Human Capital at the Crossroads: Reversing the Losses, Reclaiming our Future | Highlights from the WBG-IMF Spring Meetings 2022
Play • 31 min

Putting people first through investing in human capital – the knowledge, skills, and health that people need to achieve their potential – is critical for sustainable, inclusive growth and poverty reduction. The consequences of the COVID-19 pandemic threaten to leave generations behind and exacerbate inequalities. Health impacts, setbacks to nutrition, the early years and learning, job losses and expanding gender gaps must be addressed with urgency. Countries have stepped up in innovative ways to put people first through building, protecting, and utilizing human capital – with support from the World Bank and partners. However – ambition, innovation, and sustained support are needed to recover human capital losses and strengthen recovery. Investing in people consistently and providing opportunities for all to achieve their potential can yield economic dividends – and help bring greater stability in a challenging global context.

During the 2022 World Bank Group-IMF Spring Meetings, leaders, innovators and change-makers shared how investments in human capital can not only change lives for individuals, but also create more inclusive and equitable societies. Listen to the Spring Meetings highlights in a special series of The Development Podcast.

Tell us what you think of our podcast here >>>. We would love to hear from you! 


[00:00] Welcome and introduction of the topic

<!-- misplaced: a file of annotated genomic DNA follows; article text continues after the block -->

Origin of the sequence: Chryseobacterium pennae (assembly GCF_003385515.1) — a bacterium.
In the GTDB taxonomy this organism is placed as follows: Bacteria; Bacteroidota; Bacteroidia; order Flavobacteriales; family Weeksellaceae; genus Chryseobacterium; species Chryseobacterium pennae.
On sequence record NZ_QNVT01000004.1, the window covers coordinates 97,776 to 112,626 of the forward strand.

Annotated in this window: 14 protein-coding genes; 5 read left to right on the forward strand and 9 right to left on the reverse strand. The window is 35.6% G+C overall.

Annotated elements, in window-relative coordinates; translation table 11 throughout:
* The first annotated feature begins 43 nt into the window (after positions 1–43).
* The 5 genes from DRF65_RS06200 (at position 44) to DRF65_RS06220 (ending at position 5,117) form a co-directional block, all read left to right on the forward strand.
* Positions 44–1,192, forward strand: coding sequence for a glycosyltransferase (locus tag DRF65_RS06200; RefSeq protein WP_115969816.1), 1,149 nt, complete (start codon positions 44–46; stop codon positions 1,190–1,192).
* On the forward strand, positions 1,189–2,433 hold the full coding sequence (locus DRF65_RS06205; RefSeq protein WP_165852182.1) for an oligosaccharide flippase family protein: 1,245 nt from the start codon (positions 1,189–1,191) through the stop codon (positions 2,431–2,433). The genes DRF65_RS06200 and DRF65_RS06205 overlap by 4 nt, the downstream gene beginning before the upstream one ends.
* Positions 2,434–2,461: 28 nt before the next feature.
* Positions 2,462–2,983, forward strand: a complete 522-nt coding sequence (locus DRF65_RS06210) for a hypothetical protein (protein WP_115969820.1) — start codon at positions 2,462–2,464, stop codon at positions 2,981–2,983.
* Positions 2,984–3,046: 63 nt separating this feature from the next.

[02:38] Tanzania's education system

[05:13] Tanzania's investment in health

[08:28] Tanzania: Challenges in education and health

[13:35] Tackling learning poverty

[17:36] Special considerations from a gender and fragility context

[19:07] Impacts of the pandemic on young people

[23:50] The value of investing in people

[28:10] Equipping young people for the jobs of the future

[29:32] Closure and thanks for tuning!

Featured voices

  • Samia Suluhu Hassan, President of United Republic of Tanzania: "In some societies, the herd keepers, the livestock keepers, they prefer their kids to go for herding rather than going to school. We had to educate the parents to accept sending their kids to school."
  • David R. Malpass, President, World Bank Group: "Men are part of the problem [gender-based violence] and have to be educated and brought forward along."
  • Amina Mohammed, UN Deputy Secretary-General: "Even if you had connectivity, teachers were not prepared to teach, and learners were not prepared to learn, even though we thought we had them connected."
  • Mari Pangestu, Managing Director, Development Policy and Partnerships, World Bank: "This accelerated learning recovery really needs a focus, in terms of the programs that we need to design, the teachers that we need to train, to be able to have the tools and resources to address this."
  • Malala Yousafzai, Co-Founder of Malala Fund: ""We know that when children enroll into schools, there's also the issue of what they learn in their classrooms. So it's the access to education, but also the quality of education that are important."
  • Beatrice Mahuru, Founder & CEO, GLaD Ltd and B&WE Ltd: "Conflict resolution is definitely one of those soft skills that's required, both to manage workplace conversations, as well as their communities back at home."


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Preparing for future crises and strengthening international cooperation are essential to deliver a resilient recovery and a better future for those most in need. At these Spring Meetings, the World Bank Group convened leaders, experts and activists to discuss the impact of these global shocks on the most vulnerable communities.


The World Bank Group is one of the world’s largest sources of funding and knowledge for low-income countries. Its five institutions share a commitment to reducing poverty, increasing shared prosperity, and promoting sustainable development.

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